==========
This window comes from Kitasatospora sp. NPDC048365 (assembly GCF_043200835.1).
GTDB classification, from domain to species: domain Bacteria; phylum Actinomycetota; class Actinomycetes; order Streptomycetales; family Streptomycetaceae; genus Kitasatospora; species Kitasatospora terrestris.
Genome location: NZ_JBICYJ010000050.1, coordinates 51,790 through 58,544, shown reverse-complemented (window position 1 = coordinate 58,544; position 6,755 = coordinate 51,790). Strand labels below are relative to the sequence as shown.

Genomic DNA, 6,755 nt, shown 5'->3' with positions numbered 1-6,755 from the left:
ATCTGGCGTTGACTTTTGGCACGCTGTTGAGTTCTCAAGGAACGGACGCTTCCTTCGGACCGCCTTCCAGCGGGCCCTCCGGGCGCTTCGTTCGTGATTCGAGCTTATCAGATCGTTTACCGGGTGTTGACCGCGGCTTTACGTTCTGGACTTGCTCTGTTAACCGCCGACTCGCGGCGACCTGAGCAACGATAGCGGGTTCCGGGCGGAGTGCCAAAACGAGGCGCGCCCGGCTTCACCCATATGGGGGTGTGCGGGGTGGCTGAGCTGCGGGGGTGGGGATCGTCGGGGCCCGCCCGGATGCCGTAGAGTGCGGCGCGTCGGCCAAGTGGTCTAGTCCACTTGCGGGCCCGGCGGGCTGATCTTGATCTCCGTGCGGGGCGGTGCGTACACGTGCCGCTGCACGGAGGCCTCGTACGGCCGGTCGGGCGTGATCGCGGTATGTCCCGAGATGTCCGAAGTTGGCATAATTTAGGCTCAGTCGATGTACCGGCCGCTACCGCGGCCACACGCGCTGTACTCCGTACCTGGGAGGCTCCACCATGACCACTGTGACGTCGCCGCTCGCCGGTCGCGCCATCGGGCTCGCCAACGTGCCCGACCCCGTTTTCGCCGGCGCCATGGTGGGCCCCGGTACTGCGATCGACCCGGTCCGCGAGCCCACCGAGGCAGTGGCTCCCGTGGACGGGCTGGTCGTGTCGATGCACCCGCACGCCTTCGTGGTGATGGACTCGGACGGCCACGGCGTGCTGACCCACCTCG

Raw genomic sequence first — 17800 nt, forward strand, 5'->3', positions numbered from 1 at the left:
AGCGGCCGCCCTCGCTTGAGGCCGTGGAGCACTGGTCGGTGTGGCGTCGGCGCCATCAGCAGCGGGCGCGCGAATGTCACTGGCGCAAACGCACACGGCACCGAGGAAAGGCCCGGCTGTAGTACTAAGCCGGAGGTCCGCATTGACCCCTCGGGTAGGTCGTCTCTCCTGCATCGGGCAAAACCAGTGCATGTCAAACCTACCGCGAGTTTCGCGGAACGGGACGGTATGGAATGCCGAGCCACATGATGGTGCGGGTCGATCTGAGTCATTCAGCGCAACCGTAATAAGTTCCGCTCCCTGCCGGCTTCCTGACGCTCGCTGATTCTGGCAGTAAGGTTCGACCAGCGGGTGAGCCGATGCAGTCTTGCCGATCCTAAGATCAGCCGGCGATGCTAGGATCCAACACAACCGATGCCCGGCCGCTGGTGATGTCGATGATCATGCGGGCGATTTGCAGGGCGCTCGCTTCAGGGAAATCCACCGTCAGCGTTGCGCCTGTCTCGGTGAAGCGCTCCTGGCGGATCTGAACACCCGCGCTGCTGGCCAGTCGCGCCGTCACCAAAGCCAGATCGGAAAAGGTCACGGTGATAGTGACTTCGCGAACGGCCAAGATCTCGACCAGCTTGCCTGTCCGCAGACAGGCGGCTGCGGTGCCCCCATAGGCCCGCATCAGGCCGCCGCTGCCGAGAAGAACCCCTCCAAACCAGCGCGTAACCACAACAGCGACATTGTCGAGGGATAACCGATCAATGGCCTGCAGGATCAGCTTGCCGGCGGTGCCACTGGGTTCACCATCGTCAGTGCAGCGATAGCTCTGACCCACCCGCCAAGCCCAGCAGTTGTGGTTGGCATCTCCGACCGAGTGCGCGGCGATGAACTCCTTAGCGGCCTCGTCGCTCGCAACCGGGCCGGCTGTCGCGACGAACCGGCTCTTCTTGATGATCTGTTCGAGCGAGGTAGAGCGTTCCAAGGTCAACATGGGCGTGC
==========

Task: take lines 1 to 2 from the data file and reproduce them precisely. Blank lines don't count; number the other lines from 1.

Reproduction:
This window comes from Kitasatospora sp. NPDC048365 (assembly GCF_043200835.1).
GTDB classification, from domain to species: domain Bacteria; phylum Actinomycetota; class Actinomycetes; order Streptomycetales; family Streptomycetaceae; genus Kitasatospora; species Kitasatospora terrestris.